#charlestonchurchshooting

For the past few weeks, I’ve been consumed by stories of the Charleston shooting and conversations about race in America and symbols of hate and the government’s role in ending oppression.  All of it makes me incredibly sad, to be honest.

One thread that I think has implications for educators are the stories of the radicalization of Dylann Roof.

In his online manifesto, Roof identifies the shooting of Trayvon Martin — and America’s reaction to it — as his entry point to the hate that consumed him.  More importantly, he identifies the website of the Council of Conservative Citizens — an organization identified as an active hate group by the Southern Poverty Law Center — as a source that defined his core beliefs towards African Americans.

What breaks my heart, however, is that after killing nine people at the Emanuel African Methodist Episcopal Church in a misguided attempt to start a race war, Roof confessed to police that he “almost didn’t go through with it because everyone was so nice to him.”

Stew in that for a minute, would you? His entire worldview — developed by consuming hate easily found on the internet and by isolating himself from anyone who might openly test that hate — was challenged in the moments right before his decision to kill.  Had more of those moments happened — had he surrounded himself with diverse thinking and a diverse community of friends willing to push against his flawed notions — lives would have been saved.

What’s troubling is that today’s new media ecology makes it possible for EVERYONE to live in intellectual echo chambers if they want to. 

In fact, look carefully at the results of the annual TV News Poll conducted by Public Policy Polling and you will see that even Americans in the mainstream rarely look for diverse viewpoints when consuming current events.  From the summary:

You can really see the disparate ways in which Democrats and Republicans consume news by which outlet they say they trust the most. 56% of Republicans say Fox to 10% each for ABC and CNN. There’s really no competition at all. For Democrats on the other hand there’s a pretty wide distribution of outlets winning ‘most trusted’ honors- CNN gets 21%, PBS 18%, ABC 14%, and CBS and Fox 11%.

You see the problem, don’t you?

While Fox News and CNN may claim to be “fair and balanced” and committed to “moving truth forward” — and while they are nothing like the hate sites that Dylann Roof frequented — they are undeniably biased, determined to advance ideological agendas.  Despite that bias, they remain “the most trusted news sources” for the majority of Americans.  In fact, I’d bet that the stars of both networks believe that they have a moral imperative to give voice to takes on the news that best represent the individual views of their audiences.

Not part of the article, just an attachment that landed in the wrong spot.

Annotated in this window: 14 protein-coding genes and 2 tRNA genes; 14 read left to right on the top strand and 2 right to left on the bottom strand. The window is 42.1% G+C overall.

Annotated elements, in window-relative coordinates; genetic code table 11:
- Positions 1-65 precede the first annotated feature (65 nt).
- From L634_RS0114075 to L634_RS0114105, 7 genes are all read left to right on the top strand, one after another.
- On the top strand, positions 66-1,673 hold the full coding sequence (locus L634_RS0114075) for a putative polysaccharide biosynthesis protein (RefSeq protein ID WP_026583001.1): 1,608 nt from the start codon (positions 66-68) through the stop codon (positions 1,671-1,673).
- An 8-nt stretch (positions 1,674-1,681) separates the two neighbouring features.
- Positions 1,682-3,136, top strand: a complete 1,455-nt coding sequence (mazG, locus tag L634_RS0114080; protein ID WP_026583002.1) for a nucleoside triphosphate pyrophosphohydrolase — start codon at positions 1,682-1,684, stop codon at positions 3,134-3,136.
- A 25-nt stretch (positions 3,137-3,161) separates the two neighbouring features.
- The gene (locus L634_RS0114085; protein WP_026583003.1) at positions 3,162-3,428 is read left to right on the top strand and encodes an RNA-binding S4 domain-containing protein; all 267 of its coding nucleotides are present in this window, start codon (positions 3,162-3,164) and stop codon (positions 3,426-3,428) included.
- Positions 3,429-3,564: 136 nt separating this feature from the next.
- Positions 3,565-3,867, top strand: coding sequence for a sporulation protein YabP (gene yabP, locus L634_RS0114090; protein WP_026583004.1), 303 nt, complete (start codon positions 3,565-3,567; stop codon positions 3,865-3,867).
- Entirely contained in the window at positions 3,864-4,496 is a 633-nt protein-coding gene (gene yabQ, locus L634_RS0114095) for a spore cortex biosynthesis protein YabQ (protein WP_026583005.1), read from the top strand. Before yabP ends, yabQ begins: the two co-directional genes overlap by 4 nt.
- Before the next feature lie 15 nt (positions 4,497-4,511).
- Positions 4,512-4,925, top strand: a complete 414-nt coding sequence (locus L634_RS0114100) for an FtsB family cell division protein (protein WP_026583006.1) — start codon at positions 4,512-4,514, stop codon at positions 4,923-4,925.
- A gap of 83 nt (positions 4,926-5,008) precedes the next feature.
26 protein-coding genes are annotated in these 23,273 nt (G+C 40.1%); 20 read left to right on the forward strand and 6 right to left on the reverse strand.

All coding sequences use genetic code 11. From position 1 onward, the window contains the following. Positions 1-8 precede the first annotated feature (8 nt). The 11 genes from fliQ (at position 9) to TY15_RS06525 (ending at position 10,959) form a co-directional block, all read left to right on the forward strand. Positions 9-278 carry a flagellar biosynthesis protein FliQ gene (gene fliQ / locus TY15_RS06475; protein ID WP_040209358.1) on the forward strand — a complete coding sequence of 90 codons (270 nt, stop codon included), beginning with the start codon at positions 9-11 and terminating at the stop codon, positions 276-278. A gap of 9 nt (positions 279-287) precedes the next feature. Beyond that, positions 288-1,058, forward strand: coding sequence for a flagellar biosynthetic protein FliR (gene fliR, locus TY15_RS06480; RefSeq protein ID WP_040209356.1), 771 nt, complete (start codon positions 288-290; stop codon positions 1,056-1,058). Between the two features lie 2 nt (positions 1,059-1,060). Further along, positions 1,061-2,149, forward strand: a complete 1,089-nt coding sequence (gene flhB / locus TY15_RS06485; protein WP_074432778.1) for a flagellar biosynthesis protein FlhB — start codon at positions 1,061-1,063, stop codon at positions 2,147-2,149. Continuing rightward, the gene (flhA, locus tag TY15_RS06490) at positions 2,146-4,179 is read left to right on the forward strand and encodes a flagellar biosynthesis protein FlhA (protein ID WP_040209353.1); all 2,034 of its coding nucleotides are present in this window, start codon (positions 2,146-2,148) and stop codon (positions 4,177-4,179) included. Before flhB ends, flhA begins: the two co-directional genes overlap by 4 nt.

I literally squirm whenever I watch either network.  Their hosts regularly demean guests with different perspectives.  Sarcasm is common.  Scorn is the norm.  Conversations about controversial issues quickly become an ideological version of Mortal Kombat with speakers trying to score points by destroying — rather than openly considering — ideas that run contrary to the positions regularly advanced by the networks.

That’s frightening, y’all.

Being exposed to diverse thinking is the key to successful compromise.  When we can actively surround ourselves with singular persepctives, our core notions — about race, about religion, about politics, about other people — are never challenged.  And in a world where accessing ideas aligned only with our core notions is easy, it is more important than ever that we teach students about the importance of seeking out dissenting voices and welcoming intellectual challenge.

So what are YOU doing to teach students about the dangers of intellectual echo chambers?

Do you encourage diverse thought in class?  Can your kids find examples of bias in popular news sources?  Are you forcing your kids to look at multiple perspectives when wrestling with controversial topics?  Have you taught students the difference between collaborative and competitive dialogue?

The simple truth is that surviving and thriving in a world where intellectual isolation is becoming the norm rather than the exception to the rule depends on citizens who are willing to remain open and able to recognize — and potentially reject — sources that are intentionally representing only one perspective.

Nothing is more important for us to start teaching the kids who are in our classrooms.  Nothing.

_________________________

Related Radical Reads:

Bill’s Instructional Resources on Collaborative Dialogue

#ferguson

Are Our Schools Safe Places for Kids Who are Different?

  • ReneeMoore

    Why We Need Truly Multicultural Education

    Thank you, Bill, for these powerful and necessary points. One of the two greatest reasons people fought for integration was the need for all people in a democracy to interact with each other and understand each other as human beings. If we are to fulfill the great promises towards which this nation claims to strive, then we have to be able to engage in real conversation with each other — listening and learning.

    You also touched on one of my major peeves. As a former journalist, trained in old-school journalism, I find most of what passes for news reporting today absolutely disgusting. Reporters asking inane, thoughtless questions; poorly and too-quickly released stories; and as you pointed out so-called interviews or expert panels that are little more than talk-show-stagings designed to promote a point-of-view rather than explore facts or examine perspectives.  Same thing happens too often in comments sections of online spaces.